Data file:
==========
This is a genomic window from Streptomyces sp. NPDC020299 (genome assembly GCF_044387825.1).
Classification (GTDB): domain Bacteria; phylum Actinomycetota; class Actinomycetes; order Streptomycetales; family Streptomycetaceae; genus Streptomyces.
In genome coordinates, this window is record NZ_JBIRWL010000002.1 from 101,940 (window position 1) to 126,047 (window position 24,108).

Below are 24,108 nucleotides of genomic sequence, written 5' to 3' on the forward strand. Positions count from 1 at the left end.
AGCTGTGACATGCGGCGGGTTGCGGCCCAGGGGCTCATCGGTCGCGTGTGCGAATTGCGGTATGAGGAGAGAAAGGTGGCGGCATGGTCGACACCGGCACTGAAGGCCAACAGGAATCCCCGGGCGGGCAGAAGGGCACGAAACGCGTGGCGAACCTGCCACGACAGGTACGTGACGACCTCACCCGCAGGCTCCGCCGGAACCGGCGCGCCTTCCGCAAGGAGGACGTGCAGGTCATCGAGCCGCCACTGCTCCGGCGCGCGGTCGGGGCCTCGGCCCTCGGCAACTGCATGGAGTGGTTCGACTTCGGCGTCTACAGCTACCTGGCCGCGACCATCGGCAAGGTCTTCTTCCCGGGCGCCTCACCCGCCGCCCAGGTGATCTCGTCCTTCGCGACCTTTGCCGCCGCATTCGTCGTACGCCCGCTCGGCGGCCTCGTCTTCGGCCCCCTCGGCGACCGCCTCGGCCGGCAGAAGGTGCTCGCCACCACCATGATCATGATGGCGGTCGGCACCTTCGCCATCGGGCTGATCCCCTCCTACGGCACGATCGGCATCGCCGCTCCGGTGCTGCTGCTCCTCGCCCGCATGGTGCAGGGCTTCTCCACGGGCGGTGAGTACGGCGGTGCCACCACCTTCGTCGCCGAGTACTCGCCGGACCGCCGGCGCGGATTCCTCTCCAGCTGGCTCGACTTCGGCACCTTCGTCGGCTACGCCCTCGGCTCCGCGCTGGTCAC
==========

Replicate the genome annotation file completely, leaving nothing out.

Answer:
This is a genomic window from Streptomyces sp. NPDC020299 (genome assembly GCF_044387825.1).
Classification (GTDB): domain Bacteria; phylum Actinomycetota; class Actinomycetes; order Streptomycetales; family Streptomycetaceae; genus Streptomyces.
In genome coordinates, this window is record NZ_JBIRWL010000002.1 from 101,940 (window position 1) to 126,047 (window position 24,108).

Below are 24,108 nucleotides of genomic sequence, written 5' to 3' on the forward strand. Positions count from 1 at the left end.
AGCTGTGACATGCGGCGGGTTGCGGCCCAGGGGCTCATCGGTCGCGTGTGCGAATTGCGGTATGAGGAGAGAAAGGTGGCGGCATGGTCGACACCGGCACTGAAGGCCAACAGGAATCCCCGGGCGGGCAGAAGGGCACGAAACGCGTGGCGAACCTGCCACGACAGGTACGTGACGACCTCACCCGCAGGCTCCGCCGGAACCGGCGCGCCTTCCGCAAGGAGGACGTGCAGGTCATCGAGCCGCCACTGCTCCGGCGCGCGGTCGGGGCCTCGGCCCTCGGCAACTGCATGGAGTGGTTCGACTTCGGCGTCTACAGCTACCTGGCCGCGACCATCGGCAAGGTCTTCTTCCCGGGCGCCTCACCCGCCGCCCAGGTGATCTCGTCCTTCGCGACCTTTGCCGCCGCATTCGTCGTACGCCCGCTCGGCGGCCTCGTCTTCGGCCCCCTCGGCGACCGCCTCGGCCGGCAGAAGGTGCTCGCCACCACCATGATCATGATGGCGGTCGGCACCTTCGCCATCGGGCTGATCCCCTCCTACGGCACGATCGGCATCGCCGCTCCGGTGCTGCTGCTCCTCGCCCGCATGGTGCAGGGCTTCTCCACGGGCGGTGAGTACGGCGGTGCCACCACCTTCGTCGCCGAGTACTCGCCGGACCGCCGGCGCGGATTCCTCTCCAGCTGGCTCGACTTCGGCACCTTCGTCGGCTACGCCCTCGGCTCCGCGCTGGTCAC